The early reaction to my “American Pravda” article has been quite encouraging, with the piece attracting more traffic during its first week than nearly any of my others and with several websites discussing, excerpting, or even republishing it. Furthermore, the average time spent on the page by readers steadily rose to nearly a full hour as the days went by, seeming to indicate that visitors were carefully absorbing and digesting my material rather than merely flitting away after a casual glance or two. Tens of thousands of individuals have now apparently read part or all of my arguments, though whether they will have any lasting impact is difficult to say.
After all, we live in the Age of Television, when the images we see on the small screen—or its cinematic big brother—define our known world with far greater force than does the printed word or sometimes even the direct evidence of our own senses. Television may not be reality, but for all too many Americans, Reality is often Television.
Consider one of the most copiously sourced of the unreported scandals that I described, namely the long Vietnam POW cover-up so exhaustively documented by Pulitzer Prize-winner Sydney Schanberg. The evidence is overwhelming, the supporters include individuals of the highest credibility, and the governmental denials have largely been perfunctory. But since the story has not been widely featured on popular cable news chat shows, the events remain almost entirely “unreal” to the vast majority of today’s American journalists and the public they purport to inform.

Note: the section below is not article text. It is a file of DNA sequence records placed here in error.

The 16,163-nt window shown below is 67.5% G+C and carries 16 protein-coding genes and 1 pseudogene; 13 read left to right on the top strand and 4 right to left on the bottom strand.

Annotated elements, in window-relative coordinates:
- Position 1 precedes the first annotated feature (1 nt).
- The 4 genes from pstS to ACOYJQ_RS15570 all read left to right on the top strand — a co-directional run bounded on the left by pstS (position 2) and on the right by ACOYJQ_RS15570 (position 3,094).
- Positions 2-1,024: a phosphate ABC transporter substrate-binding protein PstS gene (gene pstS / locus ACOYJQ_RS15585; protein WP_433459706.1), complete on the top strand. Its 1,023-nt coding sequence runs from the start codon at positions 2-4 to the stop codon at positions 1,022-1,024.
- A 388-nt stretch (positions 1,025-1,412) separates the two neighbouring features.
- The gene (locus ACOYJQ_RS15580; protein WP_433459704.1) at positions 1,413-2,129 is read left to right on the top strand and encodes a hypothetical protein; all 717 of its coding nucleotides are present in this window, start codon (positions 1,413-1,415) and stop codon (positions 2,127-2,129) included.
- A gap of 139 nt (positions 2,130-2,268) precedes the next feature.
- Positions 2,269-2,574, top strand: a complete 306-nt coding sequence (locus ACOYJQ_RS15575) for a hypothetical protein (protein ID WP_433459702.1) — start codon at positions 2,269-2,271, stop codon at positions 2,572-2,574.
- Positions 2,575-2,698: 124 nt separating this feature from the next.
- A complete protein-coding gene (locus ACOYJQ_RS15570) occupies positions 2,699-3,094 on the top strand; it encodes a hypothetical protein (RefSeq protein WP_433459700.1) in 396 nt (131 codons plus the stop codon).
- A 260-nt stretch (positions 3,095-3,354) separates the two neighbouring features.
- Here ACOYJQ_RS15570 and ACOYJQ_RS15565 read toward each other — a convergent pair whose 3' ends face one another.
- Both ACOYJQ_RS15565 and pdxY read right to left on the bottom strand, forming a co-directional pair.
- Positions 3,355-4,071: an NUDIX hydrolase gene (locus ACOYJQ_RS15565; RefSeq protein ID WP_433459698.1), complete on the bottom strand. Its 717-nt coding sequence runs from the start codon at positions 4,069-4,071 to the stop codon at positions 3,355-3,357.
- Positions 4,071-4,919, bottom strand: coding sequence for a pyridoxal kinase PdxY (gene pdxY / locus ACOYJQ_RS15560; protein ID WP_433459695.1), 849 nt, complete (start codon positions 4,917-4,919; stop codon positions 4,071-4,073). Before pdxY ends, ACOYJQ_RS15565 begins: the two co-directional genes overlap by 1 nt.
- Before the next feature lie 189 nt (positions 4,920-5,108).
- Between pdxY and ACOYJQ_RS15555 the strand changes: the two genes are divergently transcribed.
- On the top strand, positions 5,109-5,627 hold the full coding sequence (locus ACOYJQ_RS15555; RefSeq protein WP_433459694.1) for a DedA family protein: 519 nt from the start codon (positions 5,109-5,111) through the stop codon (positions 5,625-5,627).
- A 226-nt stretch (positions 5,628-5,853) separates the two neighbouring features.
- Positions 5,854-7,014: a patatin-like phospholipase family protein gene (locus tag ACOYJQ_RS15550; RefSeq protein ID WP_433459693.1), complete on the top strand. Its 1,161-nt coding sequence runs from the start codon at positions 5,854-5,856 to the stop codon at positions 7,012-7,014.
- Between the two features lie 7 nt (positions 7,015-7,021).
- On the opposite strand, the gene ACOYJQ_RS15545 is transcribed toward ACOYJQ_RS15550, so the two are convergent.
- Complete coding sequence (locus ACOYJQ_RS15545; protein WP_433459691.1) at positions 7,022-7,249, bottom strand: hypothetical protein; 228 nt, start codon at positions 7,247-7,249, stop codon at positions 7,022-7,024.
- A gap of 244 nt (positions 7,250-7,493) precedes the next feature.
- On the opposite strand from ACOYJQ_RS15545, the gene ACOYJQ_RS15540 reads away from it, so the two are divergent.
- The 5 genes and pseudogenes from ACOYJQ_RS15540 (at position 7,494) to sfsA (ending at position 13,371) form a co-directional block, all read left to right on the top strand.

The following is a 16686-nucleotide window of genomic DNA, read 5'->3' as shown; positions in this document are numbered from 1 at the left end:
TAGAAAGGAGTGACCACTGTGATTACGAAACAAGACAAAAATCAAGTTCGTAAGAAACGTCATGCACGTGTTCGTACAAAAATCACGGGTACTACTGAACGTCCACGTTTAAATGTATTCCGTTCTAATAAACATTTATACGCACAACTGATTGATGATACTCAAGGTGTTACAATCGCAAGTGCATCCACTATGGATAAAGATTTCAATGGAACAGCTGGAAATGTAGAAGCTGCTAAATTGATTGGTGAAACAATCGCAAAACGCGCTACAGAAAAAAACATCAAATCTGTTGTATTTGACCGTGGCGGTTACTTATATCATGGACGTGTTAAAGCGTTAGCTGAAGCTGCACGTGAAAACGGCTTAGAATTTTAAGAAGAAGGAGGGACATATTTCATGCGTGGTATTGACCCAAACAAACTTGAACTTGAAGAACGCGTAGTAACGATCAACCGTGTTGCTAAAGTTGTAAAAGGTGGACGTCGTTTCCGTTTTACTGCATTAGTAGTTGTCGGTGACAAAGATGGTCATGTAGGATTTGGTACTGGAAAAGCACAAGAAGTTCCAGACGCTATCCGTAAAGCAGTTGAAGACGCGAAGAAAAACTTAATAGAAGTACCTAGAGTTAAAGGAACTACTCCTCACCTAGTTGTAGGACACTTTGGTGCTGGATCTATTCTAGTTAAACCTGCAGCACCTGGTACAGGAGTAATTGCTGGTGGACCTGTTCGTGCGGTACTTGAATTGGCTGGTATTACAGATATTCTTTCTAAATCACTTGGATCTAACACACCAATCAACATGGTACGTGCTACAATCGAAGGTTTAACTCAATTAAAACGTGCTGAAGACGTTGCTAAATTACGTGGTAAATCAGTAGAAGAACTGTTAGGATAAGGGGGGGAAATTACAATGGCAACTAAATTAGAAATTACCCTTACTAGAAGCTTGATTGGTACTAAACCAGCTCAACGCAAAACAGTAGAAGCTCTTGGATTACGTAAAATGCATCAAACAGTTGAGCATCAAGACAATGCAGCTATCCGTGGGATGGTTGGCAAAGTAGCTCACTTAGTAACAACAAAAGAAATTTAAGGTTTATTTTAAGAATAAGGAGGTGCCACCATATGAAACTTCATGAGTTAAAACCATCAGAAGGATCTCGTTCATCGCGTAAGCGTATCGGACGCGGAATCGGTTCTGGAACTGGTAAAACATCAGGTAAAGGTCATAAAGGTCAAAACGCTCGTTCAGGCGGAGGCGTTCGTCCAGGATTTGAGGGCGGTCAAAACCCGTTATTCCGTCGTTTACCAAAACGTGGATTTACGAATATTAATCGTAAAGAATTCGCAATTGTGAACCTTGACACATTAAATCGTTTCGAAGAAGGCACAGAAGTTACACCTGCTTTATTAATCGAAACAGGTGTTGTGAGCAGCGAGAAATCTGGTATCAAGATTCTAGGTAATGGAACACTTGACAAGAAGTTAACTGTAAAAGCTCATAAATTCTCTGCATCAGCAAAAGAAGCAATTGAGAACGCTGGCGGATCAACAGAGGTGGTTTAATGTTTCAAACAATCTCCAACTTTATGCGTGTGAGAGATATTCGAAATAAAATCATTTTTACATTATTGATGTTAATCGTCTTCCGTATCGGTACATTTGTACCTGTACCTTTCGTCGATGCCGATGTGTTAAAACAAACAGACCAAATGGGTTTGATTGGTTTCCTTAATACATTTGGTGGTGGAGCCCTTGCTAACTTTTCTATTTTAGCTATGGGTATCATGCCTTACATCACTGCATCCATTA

Certainly at times the unreal has almost crossed the barrier to suddenly becoming real. For example, after the end of the Cold War when American scholars gained access to the Soviet archives, a Harvard researcher discovered a Politburo document confirming that Vietnam had kept back hundreds of American POWs until America delivered the billions in promised financial reparations, promises that were never fulfilled. The resulting expose made the front page of the New York Times in early 1993, and with the longstanding cover-up apparently about to unravel, former National Security Advisors Henry Kissinger and Zbigniew Brzezinski appeared together on the Jim Lehrer Newshour, confirmed the likely authenticity of the document, and admitted that “men were left behind.” But most of the media continued to repeat bland governmental denials, and the story quickly vanished from the headlines.
Similarly, one of the weightiest “debunking” articles, a 1992 cover story in The Atlantic, presented overwhelming evidence that President Ronald Reagan personally accepted the reality of the POWs and that his Administration had explored various efforts to either rescue or ransom the survivors. But the author, a leftist cultural historian specializing in film criticism, merely cited these facts as proof of Reagan’s ignorance and idiocy.